The following is an excerpt from the screenplay for the movie Limitless, directed by Neil Burger and starring Bradley Cooper. It is a conversation between the main character Eddie and his publisher, and it never made it into the movie. In it, they are discussing the terms of Eddie’s advance and his new views on writing.
He brings up some interesting points on writing and solitude. This raises the question; why do you write? For love, or for money?
I think it is entertaining and wanted to share.
INT. MARK SUTTON’S OFFICE – DAY
Eddie stands opposite Mark’s desk.
But it takes cash to make cash…
Another ELEGANT MAN is there too, Mark’s boss, DUNHAM.
I’d like to re-negotiate my advance.
Well… sit down, we’ll be discussing that.
First, ah… I want to apologize, Eddie, if I in any way communicated a lack of faith in your abilities.
Eddie smiles coolly. In control. It’s Mark who’s a little nervous.
MARK SUTTON (CONT’D)
Mr. Dunham has read your pages, and we’re prepared to make you what I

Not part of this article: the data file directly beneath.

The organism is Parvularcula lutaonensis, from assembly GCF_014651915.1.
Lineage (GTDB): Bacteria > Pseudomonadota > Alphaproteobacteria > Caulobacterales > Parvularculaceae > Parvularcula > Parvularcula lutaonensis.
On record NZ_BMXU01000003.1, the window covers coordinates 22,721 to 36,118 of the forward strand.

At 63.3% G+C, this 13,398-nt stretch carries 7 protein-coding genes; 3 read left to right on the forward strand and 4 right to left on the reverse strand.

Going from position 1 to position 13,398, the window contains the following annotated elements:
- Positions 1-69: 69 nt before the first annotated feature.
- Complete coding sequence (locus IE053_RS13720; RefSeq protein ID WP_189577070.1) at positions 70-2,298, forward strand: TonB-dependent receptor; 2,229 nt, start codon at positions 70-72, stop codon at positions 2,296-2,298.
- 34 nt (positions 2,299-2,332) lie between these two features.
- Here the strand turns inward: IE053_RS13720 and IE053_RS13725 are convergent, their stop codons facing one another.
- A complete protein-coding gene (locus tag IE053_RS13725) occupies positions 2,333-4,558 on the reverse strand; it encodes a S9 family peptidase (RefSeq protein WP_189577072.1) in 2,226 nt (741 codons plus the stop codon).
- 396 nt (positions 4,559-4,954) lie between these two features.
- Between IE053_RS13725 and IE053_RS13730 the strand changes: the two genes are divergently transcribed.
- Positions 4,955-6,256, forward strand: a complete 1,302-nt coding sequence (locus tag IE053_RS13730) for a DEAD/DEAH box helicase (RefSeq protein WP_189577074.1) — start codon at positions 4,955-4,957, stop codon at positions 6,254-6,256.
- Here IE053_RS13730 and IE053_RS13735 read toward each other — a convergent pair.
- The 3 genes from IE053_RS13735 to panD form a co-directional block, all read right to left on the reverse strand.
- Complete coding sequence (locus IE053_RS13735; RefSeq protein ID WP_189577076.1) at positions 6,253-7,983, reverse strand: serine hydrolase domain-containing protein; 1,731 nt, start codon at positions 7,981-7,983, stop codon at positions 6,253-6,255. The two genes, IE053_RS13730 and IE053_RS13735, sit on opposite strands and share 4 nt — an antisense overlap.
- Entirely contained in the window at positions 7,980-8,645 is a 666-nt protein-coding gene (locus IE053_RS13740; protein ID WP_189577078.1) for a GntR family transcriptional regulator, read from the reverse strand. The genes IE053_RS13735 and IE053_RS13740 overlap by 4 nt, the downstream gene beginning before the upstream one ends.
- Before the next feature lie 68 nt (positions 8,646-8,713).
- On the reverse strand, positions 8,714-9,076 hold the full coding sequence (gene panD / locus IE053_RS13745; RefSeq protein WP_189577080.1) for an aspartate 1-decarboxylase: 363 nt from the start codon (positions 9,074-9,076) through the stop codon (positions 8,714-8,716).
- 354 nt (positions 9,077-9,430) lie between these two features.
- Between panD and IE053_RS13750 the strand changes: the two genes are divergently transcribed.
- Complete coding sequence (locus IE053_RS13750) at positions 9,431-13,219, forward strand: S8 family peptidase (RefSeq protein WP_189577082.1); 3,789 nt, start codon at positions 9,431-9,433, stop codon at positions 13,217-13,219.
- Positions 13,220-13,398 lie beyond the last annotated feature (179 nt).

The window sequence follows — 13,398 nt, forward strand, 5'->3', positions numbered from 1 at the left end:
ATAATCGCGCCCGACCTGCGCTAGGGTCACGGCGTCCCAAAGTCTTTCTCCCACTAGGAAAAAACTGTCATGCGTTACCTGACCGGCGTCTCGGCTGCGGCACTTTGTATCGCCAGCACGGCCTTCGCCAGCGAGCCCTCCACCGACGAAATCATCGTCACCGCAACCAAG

hope will be a very exciting offer.
What would you say to ten thousand more and another forty down the
Eddie holds there gaze, expressionless, but says nothing.
After an uncomfortable moment, Dunham continues.
We think this could be an important title, maybe one in a series. I
have to say, you came out of nowhere, but the good ones always do – – –
This isn’t going to work.
What’s not going to work? The money?
Eddie, we take you very seriously as a writer.
Eddie sounds almost regretful.
Yes, but I now see that writing, as a profession, is for marginalized
whiners not fit for anything else.
Sutton thinks Eddie’s kidding. He laughs nervously.
No, I mean it, look at the life. Incarceration, loneliness,
burrowing down into your own psyche, increasingly insulated from
any truth, because you’re not in the currents of the world any more,
you’re rattling around inside the cage of your brain, self-
Dunham realizes he’s losing Eddie, and jumps in.
You don’t think a best-selling author would disagree?
Oh, if you’re good, there’s some remuneration, eventually, after
paperbacks, but at best your career’ll be oozing along like a
snail, a few thousand more copies, whoop-dee-doo, you’re “developing a
readership,” — for what? So you can end up in Phoenix on a Saturday
night reading from your own work at some holdout indie book store to a
bored audience of ten? –Half of them there for the wine and cheese?
Yes, but if your goal is to have a voice – – –
I don’t think any goal will be really achievable, Mark, until I’m
sitting on a large pile of cash.
The mens mouths open, then shut